By Jan Schaffer
This article was first published Sept. 13, 2016 in Teaching Media Entrepreneurship.
In March, former New York Times editor Jill Abramson addressed the pervasive narrative that Hillary Clinton is dishonest and untrustworthy in her column in The Guardian.
However, she weighed in from a particular base of knowledge: “As an editor I’ve launched investigations into her business dealings, her fundraising, her foundation and her marriage. As a reporter my stories stretch back to Whitewater. I’m not a favorite in Hillaryland. That makes what I want to say next surprising:
“Hillary Clinton is fundamentally honest and trustworthy.” Abraham declared.
Now, I’m not penning a political post here. But her column stuck in my mind as an example, not just of opinion, but also of a certain kind of knowledge-based journalism that offered a different value proposition to readers. I was surprised that media pundits didn’t weigh in.
Yet I think it merits attention as one example of some new forms of journalism populating the new media landscape – much of it, by the way, emerging from entrepreneurial news startups.
I think there are enough examples that we can begin to develop taxonomies. I’d also suggest that journalism educators need to figure out how to teach their students about these developments because many of them depart from the more rigid conventions of journalism — objectivity, neutrality, balance — that we traditionally teach.
We have seen the launch of dozens of regional investigative news sites, scores of hyperlocal sites, a rich brew of niche sites covering schools, the environment, healthcare, the arts and the built environment.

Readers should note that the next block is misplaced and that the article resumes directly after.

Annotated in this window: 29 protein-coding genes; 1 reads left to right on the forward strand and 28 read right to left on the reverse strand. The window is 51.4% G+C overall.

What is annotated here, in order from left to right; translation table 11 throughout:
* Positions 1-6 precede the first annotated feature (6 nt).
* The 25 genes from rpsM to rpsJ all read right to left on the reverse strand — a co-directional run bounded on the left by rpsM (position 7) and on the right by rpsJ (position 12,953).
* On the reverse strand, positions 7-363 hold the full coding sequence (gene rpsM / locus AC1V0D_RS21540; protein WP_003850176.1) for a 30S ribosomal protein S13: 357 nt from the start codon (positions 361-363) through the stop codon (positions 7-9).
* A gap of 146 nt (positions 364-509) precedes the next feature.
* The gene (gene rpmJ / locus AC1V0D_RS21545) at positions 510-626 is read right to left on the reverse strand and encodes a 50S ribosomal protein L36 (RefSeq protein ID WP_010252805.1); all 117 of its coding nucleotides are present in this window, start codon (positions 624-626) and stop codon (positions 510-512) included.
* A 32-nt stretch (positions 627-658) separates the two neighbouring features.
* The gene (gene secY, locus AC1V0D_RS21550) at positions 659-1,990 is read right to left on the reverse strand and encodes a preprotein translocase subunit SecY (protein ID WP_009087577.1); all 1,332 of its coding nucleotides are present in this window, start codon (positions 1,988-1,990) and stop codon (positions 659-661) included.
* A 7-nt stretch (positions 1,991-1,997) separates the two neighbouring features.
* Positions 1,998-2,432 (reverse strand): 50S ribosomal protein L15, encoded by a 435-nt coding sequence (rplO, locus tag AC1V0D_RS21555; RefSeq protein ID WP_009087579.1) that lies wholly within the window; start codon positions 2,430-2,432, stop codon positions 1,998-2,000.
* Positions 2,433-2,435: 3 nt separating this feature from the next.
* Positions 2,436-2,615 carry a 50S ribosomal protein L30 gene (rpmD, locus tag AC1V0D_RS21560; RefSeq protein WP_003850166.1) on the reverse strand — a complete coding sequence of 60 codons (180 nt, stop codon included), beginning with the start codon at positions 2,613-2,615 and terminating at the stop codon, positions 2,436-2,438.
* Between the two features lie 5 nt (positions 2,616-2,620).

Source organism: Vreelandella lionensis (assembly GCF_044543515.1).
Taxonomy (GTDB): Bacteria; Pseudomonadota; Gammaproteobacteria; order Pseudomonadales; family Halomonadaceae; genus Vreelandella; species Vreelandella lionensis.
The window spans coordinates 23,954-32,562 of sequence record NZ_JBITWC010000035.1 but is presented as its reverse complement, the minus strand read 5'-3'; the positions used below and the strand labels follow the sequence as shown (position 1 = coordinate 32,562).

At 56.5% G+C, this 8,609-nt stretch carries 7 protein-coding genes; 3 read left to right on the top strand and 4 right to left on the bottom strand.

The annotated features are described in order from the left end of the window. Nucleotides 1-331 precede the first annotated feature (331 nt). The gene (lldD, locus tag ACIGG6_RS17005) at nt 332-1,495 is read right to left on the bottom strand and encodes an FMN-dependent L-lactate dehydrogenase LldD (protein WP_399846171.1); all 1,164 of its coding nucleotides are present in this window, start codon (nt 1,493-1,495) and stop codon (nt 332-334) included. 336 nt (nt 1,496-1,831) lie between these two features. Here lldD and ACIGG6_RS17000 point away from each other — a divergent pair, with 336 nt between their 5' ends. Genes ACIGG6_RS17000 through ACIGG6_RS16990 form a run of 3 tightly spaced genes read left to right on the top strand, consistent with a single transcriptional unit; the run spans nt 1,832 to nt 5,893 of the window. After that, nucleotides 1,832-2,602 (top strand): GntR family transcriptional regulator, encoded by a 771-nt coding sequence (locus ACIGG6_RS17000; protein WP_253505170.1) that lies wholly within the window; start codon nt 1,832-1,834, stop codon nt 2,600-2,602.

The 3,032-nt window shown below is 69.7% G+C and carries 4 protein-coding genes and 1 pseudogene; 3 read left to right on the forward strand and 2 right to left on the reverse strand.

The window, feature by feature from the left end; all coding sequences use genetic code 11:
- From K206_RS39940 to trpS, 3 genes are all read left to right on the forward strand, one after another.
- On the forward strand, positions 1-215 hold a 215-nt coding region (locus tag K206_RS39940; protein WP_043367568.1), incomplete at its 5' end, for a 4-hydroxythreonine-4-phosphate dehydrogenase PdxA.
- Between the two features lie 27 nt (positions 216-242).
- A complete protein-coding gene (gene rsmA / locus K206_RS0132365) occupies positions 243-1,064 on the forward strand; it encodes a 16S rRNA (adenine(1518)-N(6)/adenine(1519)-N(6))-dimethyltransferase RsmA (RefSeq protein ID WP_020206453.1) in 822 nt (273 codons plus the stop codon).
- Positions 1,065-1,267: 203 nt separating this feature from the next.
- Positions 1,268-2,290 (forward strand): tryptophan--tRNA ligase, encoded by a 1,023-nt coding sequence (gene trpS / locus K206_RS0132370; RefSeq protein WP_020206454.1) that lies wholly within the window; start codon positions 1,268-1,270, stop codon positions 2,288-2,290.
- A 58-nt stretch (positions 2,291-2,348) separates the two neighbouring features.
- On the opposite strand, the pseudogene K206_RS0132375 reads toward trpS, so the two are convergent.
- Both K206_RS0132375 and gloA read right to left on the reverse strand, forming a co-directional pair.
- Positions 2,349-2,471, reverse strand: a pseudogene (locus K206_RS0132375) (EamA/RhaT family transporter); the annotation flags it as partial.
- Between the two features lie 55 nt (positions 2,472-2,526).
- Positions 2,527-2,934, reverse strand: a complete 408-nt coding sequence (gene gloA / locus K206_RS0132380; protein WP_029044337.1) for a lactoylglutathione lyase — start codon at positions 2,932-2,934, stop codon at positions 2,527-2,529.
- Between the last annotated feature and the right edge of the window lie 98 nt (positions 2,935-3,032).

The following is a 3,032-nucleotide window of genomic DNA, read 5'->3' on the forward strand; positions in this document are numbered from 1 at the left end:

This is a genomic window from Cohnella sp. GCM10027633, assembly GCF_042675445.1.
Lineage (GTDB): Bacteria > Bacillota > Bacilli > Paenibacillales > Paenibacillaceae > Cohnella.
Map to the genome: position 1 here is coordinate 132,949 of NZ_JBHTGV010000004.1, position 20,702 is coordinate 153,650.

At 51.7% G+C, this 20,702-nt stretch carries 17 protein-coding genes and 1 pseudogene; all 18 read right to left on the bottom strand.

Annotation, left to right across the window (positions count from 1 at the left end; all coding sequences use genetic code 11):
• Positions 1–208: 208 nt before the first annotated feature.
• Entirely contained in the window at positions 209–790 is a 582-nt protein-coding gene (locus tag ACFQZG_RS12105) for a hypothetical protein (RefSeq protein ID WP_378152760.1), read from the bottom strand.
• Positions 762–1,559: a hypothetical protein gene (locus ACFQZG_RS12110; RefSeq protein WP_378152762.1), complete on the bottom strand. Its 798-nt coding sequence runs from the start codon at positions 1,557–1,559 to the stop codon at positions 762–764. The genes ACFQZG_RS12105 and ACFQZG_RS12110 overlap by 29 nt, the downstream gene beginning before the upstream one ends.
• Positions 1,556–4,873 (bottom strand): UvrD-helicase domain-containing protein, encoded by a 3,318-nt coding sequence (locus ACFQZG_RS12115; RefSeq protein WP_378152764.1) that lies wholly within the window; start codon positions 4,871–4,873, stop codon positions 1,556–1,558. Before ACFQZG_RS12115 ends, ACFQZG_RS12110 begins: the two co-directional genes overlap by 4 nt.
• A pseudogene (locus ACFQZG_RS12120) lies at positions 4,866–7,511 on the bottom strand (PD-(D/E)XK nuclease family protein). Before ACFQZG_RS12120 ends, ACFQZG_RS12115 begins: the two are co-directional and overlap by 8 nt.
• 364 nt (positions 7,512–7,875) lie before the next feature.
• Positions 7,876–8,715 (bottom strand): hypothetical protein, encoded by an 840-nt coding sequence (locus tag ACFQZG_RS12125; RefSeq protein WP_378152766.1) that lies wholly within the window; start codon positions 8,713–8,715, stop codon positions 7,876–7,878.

Not all subscribe to dispassionate newsgathering and reporting. Some are bringing different motivations and metrics to the table. Consider The Marshall Project, which Its editor, Bill Keller, calls mission-driven. “We see a system from law enforcement through the courts system and into prisons and the supervision of people who have gotten out of prison, [and it] is a mess. Our mission is to expose things that aren’t working and to look for things, reforms, new inventions, that seem to work, and go test them, try to hold them up to the same scrutiny that we do to the failures, too,” Keller said in a Women’s Wear Daily interview last year.
“Journalists are killing journalism,” declared Jim VandeHei, on his way out the door of Politico, the successful political news site he co-founded. How? By “stubbornly clinging to the old ways.”
Most of the new taxonomies of journalism are replete with conventional journalistic DNA, but often are overlaid with aspirations that differ from the “Speak Truth to Power” and “Afflict the Comfortable” mantras of yore.